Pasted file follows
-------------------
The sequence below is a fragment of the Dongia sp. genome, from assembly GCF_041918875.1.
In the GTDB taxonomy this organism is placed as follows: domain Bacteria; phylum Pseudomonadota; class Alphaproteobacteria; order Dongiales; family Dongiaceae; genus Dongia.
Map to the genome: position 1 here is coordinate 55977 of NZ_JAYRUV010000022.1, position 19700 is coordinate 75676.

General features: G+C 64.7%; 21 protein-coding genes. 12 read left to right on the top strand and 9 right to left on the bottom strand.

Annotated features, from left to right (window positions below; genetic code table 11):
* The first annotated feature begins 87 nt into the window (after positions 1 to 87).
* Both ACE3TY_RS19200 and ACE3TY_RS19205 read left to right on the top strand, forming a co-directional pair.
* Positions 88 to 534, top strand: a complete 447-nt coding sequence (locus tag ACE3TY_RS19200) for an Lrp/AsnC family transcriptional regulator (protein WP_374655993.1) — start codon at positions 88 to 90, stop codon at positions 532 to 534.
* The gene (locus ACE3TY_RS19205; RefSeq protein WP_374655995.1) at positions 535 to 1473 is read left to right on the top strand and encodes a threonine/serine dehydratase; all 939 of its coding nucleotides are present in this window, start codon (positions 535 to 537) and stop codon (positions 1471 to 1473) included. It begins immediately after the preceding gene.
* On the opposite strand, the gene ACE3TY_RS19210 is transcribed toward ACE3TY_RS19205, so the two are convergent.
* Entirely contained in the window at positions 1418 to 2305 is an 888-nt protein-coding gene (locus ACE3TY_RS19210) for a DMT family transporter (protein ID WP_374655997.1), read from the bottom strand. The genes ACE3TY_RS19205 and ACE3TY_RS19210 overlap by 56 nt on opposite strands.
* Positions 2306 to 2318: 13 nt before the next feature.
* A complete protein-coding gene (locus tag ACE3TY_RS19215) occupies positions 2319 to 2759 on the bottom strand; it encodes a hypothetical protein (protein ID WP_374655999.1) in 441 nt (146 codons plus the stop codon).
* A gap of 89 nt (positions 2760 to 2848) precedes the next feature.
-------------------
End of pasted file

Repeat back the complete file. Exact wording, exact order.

The sequence below is a fragment of the Dongia sp. genome, from assembly GCF_041918875.1.
In the GTDB taxonomy this organism is placed as follows: domain Bacteria; phylum Pseudomonadota; class Alphaproteobacteria; order Dongiales; family Dongiaceae; genus Dongia.
Map to the genome: position 1 here is coordinate 55977 of NZ_JAYRUV010000022.1, position 19700 is coordinate 75676.

General features: G+C 64.7%; 21 protein-coding genes. 12 read left to right on the top strand and 9 right to left on the bottom strand.

Annotated features, from left to right (window positions below; genetic code table 11):
* The first annotated feature begins 87 nt into the window (after positions 1 to 87).
* Both ACE3TY_RS19200 and ACE3TY_RS19205 read left to right on the top strand, forming a co-directional pair.
* Positions 88 to 534, top strand: a complete 447-nt coding sequence (locus tag ACE3TY_RS19200) for an Lrp/AsnC family transcriptional regulator (protein WP_374655993.1) — start codon at positions 88 to 90, stop codon at positions 532 to 534.
* The gene (locus ACE3TY_RS19205; RefSeq protein WP_374655995.1) at positions 535 to 1473 is read left to right on the top strand and encodes a threonine/serine dehydratase; all 939 of its coding nucleotides are present in this window, start codon (positions 535 to 537) and stop codon (positions 1471 to 1473) included. It begins immediately after the preceding gene.
* On the opposite strand, the gene ACE3TY_RS19210 is transcribed toward ACE3TY_RS19205, so the two are convergent.
* Entirely contained in the window at positions 1418 to 2305 is an 888-nt protein-coding gene (locus ACE3TY_RS19210) for a DMT family transporter (protein ID WP_374655997.1), read from the bottom strand. The genes ACE3TY_RS19205 and ACE3TY_RS19210 overlap by 56 nt on opposite strands.
* Positions 2306 to 2318: 13 nt before the next feature.
* A complete protein-coding gene (locus tag ACE3TY_RS19215) occupies positions 2319 to 2759 on the bottom strand; it encodes a hypothetical protein (protein ID WP_374655999.1) in 441 nt (146 codons plus the stop codon).
* A gap of 89 nt (positions 2760 to 2848) precedes the next feature.